Denise,You are correct that 0! = 1 for reasons that are similar to why x^0 = 1.Both are defined that way. Butthere are reasonsfor these definitions; they are not arbitrary.You cannot reason that x^0 = 1 by thinking of the meaning of powers as "repeated multiplications" because you cannot multiply x zero times. Similarly, you cannot reason out 0! just in terms of the meaning of factorial because you cannot multiply all the numbers from zero down to 1 to get 1.Mathematicians *define* x^0 = 1 in orderto make the laws of exponents workeven when the exponents can no longer be thought of as repeated multiplication. For example, (x^3)(x^5) = x^8 because you can add exponents. In the same way (x^0)(x^2) should be equal to x^2 by adding exponents. But that means that x^0 must be 1 because when you multiply x^2 by it, the result is still x^2. Only x^0 = 1 makes sense here.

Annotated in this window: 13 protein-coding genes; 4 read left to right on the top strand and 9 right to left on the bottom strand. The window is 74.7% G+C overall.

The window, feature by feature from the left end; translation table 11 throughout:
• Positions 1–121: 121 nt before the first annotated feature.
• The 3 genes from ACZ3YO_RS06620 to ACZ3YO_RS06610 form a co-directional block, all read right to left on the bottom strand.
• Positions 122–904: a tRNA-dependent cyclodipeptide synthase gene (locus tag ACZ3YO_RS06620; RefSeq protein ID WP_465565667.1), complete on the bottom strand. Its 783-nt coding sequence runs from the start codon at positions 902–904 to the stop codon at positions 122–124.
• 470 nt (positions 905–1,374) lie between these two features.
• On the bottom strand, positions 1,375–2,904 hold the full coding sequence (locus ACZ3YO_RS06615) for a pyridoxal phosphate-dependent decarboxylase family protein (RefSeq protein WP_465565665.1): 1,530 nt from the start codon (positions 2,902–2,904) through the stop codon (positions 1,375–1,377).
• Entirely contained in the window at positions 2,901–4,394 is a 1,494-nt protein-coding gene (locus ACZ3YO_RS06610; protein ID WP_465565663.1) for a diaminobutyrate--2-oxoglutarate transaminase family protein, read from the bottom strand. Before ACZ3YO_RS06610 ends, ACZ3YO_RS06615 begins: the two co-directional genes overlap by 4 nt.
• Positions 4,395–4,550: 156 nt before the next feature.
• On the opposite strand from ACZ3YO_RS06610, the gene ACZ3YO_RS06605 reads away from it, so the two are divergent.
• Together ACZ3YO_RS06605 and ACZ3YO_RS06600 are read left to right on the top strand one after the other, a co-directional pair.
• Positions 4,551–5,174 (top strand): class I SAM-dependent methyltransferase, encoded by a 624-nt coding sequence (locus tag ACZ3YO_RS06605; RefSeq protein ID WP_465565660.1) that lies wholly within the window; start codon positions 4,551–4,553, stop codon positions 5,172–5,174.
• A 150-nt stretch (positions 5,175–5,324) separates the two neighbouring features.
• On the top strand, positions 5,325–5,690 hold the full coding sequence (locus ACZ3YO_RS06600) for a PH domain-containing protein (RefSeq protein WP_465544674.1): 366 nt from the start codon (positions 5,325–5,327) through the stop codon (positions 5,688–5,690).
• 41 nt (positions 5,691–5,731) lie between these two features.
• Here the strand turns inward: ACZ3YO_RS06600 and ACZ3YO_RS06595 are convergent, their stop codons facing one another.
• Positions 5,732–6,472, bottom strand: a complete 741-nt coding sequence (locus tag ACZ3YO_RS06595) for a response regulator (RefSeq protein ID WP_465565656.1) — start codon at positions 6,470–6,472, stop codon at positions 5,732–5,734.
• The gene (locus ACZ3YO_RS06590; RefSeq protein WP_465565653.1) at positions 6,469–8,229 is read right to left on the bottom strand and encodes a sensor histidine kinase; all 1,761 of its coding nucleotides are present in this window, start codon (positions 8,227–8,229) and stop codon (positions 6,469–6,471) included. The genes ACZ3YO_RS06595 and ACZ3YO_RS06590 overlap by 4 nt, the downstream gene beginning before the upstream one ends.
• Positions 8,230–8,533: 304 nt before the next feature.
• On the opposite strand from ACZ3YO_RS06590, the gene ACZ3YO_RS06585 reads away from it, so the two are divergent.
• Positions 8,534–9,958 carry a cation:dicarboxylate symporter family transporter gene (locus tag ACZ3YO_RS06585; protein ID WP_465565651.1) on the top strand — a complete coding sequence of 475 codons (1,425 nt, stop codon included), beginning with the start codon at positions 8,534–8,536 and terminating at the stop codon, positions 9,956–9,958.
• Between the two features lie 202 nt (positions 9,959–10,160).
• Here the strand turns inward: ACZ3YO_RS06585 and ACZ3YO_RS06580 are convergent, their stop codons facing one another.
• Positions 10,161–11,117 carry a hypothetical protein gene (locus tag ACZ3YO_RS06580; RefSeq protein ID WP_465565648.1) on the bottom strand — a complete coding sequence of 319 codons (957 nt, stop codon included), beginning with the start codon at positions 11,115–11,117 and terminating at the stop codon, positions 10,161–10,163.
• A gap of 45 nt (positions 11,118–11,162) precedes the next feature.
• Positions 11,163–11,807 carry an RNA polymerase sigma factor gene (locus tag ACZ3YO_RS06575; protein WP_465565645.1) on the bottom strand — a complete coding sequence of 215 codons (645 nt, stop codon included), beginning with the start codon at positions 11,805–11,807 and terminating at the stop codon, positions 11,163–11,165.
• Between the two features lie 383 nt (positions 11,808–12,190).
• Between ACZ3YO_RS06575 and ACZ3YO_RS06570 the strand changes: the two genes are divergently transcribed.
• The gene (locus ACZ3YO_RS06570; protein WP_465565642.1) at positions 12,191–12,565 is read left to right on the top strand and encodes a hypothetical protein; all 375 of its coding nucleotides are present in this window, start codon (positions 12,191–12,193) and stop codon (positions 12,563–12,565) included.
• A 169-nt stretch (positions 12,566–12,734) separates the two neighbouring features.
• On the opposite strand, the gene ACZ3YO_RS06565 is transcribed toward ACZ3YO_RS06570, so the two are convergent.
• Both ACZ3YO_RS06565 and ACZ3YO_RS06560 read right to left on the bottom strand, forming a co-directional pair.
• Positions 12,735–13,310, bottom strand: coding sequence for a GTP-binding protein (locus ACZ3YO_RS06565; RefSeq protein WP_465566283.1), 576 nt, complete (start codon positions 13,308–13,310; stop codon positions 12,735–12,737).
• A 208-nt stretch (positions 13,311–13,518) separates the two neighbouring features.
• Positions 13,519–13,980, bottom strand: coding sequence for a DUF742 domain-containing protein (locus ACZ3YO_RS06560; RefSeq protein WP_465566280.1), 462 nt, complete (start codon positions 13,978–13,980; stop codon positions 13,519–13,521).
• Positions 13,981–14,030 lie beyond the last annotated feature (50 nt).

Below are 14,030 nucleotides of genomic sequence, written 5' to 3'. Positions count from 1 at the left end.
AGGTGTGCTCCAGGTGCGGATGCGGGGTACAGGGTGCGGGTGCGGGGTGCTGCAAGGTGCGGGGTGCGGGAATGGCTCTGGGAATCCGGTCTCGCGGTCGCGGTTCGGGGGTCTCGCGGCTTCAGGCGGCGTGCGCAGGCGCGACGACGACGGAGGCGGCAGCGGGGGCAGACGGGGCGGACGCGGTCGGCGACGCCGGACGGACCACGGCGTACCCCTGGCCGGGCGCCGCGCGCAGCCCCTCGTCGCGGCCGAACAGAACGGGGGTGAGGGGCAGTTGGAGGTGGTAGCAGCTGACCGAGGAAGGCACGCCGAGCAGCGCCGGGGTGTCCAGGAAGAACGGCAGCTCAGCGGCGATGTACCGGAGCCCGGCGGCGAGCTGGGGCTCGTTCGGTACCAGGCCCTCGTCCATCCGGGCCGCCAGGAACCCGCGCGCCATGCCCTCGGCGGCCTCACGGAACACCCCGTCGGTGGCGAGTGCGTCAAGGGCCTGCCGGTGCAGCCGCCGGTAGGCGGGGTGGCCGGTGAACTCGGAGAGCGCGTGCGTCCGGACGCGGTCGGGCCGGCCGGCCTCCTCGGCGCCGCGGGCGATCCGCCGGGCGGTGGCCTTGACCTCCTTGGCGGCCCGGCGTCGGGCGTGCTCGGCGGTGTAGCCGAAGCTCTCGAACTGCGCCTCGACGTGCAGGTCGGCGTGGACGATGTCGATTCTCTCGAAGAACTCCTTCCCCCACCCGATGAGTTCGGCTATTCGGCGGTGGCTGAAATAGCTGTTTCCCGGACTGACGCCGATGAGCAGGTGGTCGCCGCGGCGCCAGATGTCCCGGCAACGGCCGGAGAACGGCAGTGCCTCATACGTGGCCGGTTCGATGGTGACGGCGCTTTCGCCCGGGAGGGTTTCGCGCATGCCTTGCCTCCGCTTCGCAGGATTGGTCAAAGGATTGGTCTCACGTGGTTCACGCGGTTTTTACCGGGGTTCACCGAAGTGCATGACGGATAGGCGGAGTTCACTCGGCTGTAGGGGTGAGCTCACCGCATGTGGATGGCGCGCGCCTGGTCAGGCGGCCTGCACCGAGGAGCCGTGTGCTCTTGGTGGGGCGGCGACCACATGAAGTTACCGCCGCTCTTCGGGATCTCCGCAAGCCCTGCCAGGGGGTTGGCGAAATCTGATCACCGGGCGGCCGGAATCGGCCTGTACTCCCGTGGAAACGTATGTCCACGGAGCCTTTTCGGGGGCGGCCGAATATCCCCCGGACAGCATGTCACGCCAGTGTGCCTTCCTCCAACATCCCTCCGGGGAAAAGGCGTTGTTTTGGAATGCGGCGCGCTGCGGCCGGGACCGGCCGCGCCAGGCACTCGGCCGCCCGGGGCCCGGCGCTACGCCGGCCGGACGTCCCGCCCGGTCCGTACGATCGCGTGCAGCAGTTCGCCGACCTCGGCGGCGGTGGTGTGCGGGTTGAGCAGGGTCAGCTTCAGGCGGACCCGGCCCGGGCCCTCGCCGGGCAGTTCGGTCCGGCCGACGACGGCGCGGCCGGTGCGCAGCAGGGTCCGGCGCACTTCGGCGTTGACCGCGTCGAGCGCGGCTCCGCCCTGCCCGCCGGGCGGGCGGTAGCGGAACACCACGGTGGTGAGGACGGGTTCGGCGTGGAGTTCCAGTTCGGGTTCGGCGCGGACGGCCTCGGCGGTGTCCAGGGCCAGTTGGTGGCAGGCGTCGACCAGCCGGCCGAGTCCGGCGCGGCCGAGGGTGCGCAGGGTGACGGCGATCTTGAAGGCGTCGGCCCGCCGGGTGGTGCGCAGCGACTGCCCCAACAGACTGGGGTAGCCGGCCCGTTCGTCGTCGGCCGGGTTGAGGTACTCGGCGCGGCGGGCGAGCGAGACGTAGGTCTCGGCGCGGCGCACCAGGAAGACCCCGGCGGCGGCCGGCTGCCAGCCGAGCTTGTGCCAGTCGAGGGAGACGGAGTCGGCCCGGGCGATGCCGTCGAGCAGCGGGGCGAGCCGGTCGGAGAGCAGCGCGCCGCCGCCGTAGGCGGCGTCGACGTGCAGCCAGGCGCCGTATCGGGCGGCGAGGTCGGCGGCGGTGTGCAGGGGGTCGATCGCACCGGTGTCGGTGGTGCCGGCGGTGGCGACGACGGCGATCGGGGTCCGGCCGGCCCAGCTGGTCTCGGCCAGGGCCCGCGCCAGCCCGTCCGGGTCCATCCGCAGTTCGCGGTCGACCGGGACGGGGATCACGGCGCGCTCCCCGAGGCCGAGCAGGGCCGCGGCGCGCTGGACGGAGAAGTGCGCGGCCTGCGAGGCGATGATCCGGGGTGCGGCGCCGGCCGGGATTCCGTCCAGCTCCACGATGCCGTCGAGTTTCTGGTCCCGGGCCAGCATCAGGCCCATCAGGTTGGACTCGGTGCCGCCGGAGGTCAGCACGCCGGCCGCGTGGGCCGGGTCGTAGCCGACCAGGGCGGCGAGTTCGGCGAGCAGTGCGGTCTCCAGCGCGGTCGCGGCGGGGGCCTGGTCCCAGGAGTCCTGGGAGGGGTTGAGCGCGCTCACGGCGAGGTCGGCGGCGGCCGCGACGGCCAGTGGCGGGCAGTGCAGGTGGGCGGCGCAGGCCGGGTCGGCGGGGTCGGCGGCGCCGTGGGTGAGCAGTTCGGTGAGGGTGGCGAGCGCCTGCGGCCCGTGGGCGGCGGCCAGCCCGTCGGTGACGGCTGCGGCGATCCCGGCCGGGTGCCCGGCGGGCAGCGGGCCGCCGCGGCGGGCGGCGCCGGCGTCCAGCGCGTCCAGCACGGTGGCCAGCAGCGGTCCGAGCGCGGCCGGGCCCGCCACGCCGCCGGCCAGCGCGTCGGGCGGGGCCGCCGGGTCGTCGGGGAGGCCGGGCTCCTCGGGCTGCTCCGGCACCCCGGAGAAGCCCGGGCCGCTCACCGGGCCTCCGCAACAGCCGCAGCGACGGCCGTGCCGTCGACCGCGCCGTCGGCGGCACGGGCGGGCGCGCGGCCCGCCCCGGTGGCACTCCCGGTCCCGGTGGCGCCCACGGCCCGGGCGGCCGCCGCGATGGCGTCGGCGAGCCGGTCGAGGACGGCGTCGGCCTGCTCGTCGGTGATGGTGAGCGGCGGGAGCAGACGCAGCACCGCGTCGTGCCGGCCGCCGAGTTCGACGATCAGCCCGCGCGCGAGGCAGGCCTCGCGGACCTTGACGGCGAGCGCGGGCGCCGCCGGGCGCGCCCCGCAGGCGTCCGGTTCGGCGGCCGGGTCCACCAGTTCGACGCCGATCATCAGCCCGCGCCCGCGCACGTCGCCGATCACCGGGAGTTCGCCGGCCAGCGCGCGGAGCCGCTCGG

This idea was discussed as part of What Do Exponents Mean?, as well as in Anything to the Zero Power: Why 1?As in many situations involving zero, we ultimately just have to make a new **definition**, but we do it so that it remains **consistent** with existing rules.

But we’ll see later how, in a sense, we *can* multiply zero numbers!

In addition to permutations, the factorial is used in combinations, as we explained in Permutations and Combinations: An Introduction.

In the same way, when thinking aboutcombinationswe can derive a formula for "the number of ways of choosing k things from a collection of n things." The formula to count out such problems is n!/k!(n-k)!. For example, the number of handshakes that occur when everybody in a group of 5 people shakes hands can be computed using n = 5 (five people) and k = 2 (2 people per handshake) in this formula. (So the answer is 5!/(2! 3!) = 10).